I did not know Willem Van Spronsen, a 69-year-old anarchist from around Tacoma, WA. Folks who did know him described him as a “sweet old man” and a teacher in his community. He died over the weekend trying to sabotage GEO transport vehicles that would have been used in ICE and CBP raids.

He is likely the first US citizen to die in a counter-deportation action against ICE, CBP and the private prison companies making bank off their concentration camps.

His manifesto perfectly displays the dichotomy between hopelessness and overflowing hope, between despair and determination. He wrote,

I follow three teachers:
Don Pritts, my spiritual guide. ‘Love without action is just a word.’
John Brown, my moral guide. ‘What is needed is action!’
Emma Goldman, my political guide. ‘If I can’t dance, I don’t want to be in your revolution.’

I’m a head in the clouds dreamer, I believe in love and redemption. I believe we’re going to win.

He talks about how, when he was growing up in post-war the Netherlands and France, stories of the rise of fascism in the 1930s filled his head. He vowed then, as a child, to never be someone who would just stand by if it happened again.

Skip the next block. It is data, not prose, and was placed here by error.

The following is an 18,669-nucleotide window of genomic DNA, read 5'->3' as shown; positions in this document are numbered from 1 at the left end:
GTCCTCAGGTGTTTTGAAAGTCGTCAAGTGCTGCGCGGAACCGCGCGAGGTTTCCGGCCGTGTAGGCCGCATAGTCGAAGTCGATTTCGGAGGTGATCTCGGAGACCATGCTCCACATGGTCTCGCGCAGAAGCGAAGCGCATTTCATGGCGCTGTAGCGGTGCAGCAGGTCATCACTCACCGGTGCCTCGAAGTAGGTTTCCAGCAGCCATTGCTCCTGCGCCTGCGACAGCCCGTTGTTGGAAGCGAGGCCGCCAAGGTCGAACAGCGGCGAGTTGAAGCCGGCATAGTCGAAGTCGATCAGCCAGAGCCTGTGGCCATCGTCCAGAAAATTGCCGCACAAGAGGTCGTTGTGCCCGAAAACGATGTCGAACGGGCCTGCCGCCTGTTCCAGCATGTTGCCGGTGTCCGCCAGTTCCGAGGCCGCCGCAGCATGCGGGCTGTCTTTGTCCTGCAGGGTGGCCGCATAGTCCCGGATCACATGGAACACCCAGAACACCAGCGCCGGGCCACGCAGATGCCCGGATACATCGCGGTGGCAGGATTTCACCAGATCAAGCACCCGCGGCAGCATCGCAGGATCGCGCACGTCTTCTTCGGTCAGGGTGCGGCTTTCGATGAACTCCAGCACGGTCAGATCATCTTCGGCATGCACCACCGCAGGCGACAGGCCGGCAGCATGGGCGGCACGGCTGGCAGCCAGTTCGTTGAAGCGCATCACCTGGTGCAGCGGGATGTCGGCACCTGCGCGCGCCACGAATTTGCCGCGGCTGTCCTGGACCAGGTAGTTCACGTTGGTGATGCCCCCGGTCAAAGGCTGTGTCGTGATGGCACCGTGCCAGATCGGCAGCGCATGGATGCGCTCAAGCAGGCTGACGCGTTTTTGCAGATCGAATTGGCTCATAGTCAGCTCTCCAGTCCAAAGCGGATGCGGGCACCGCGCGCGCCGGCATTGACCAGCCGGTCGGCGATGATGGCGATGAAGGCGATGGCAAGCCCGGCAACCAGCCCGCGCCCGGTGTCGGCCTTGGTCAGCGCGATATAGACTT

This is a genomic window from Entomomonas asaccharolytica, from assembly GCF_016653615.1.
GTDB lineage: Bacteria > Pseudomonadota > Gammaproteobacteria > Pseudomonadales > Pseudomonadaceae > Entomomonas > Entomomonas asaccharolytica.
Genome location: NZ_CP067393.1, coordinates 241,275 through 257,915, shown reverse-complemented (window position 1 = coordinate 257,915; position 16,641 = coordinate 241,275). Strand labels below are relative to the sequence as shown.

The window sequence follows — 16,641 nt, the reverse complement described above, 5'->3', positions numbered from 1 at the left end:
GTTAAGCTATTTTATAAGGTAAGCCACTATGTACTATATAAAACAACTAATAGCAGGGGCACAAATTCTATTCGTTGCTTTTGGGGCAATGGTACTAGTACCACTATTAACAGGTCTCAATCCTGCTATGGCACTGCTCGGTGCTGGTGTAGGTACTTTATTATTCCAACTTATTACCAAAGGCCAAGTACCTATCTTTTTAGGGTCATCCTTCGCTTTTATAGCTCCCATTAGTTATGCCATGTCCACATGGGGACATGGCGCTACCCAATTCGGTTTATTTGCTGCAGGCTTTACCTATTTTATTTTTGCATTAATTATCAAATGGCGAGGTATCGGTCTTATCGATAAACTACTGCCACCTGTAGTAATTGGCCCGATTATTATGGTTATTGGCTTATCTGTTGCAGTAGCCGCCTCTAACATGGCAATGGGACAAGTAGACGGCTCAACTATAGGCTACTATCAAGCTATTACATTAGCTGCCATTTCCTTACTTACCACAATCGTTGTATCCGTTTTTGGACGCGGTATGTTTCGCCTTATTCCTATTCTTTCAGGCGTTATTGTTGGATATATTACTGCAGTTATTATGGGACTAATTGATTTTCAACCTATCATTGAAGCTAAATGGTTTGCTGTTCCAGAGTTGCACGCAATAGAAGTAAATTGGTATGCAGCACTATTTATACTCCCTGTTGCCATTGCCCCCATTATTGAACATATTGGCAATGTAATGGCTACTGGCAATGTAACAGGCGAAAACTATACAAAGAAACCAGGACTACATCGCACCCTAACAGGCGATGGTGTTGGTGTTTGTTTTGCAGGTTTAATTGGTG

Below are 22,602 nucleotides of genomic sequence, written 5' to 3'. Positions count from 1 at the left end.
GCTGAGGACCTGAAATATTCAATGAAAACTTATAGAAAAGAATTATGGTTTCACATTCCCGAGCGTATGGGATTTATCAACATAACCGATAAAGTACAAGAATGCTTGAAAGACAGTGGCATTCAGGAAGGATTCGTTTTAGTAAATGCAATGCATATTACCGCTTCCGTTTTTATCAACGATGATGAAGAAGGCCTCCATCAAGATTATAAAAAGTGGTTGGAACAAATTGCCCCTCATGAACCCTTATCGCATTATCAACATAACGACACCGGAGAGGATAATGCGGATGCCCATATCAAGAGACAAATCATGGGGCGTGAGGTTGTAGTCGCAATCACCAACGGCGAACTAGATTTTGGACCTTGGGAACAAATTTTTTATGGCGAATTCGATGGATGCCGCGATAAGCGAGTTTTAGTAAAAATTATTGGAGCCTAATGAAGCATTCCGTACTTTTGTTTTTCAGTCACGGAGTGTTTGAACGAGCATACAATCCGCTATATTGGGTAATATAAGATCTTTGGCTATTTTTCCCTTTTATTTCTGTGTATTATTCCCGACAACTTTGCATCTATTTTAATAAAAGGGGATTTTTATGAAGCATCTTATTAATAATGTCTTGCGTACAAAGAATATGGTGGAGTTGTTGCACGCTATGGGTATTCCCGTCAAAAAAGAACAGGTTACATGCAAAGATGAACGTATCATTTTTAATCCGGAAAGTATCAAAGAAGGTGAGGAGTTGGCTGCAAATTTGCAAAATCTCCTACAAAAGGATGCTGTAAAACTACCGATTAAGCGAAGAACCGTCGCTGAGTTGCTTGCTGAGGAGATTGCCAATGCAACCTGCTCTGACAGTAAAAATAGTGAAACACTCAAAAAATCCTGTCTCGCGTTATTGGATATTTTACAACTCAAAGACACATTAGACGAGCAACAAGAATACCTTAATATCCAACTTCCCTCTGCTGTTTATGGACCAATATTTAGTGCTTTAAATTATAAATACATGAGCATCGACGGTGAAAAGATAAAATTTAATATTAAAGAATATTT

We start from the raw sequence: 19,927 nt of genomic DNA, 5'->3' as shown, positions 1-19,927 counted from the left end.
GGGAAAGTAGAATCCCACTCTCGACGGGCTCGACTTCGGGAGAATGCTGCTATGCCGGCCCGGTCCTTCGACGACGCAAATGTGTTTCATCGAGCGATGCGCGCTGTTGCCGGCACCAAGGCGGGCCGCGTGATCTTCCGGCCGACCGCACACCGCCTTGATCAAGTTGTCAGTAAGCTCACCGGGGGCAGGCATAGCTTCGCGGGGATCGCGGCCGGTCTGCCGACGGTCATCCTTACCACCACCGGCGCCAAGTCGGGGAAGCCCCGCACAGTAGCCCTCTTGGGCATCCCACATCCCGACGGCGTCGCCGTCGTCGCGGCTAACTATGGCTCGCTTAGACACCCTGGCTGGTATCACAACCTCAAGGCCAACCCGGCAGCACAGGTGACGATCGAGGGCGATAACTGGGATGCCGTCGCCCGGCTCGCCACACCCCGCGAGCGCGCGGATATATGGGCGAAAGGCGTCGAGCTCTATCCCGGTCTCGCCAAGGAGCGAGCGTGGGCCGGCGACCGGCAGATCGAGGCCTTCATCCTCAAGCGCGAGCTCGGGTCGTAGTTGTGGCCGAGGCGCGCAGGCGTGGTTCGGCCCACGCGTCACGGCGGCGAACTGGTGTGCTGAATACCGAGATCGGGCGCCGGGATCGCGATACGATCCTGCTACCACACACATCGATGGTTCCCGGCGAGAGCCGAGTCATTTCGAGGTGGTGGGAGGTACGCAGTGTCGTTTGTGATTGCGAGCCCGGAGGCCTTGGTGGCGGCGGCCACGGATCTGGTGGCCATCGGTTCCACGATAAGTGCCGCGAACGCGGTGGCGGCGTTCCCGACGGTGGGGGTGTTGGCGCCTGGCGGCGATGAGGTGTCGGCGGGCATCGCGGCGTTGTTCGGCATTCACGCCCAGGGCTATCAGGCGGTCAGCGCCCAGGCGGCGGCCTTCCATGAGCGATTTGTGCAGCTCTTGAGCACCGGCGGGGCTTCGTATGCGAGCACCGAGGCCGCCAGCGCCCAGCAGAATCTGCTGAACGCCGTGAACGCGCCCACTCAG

“I’m a man who loves you all and this spinning ball so much that I’m going to fulfill my childhood promise to myself to be noble,” he writes. “I set aside my broken heart and I heal the only way I know how — by being useful. I efficiently compartmentalize my pain… And I joyfully go about this work.”

Walker observed in his talk at NYU that perhaps the biggest difference between fascists and those resisting them is that the former holds onto a nihilistic and incoherent politics of mere response, removal and denial, while those resisting them have the benefit of belief.

“It’s powerful to believe in your experience and to believe that others deserve and need to have their experiences shared, and that we should make art that reflects the real, lived diversity of experiences in the world,” Walker said. Contra this, fascists and protofascists do benefit from this nihilistic politics of denial.

The cruelty, as has been demonstrated elsewhere, is the point.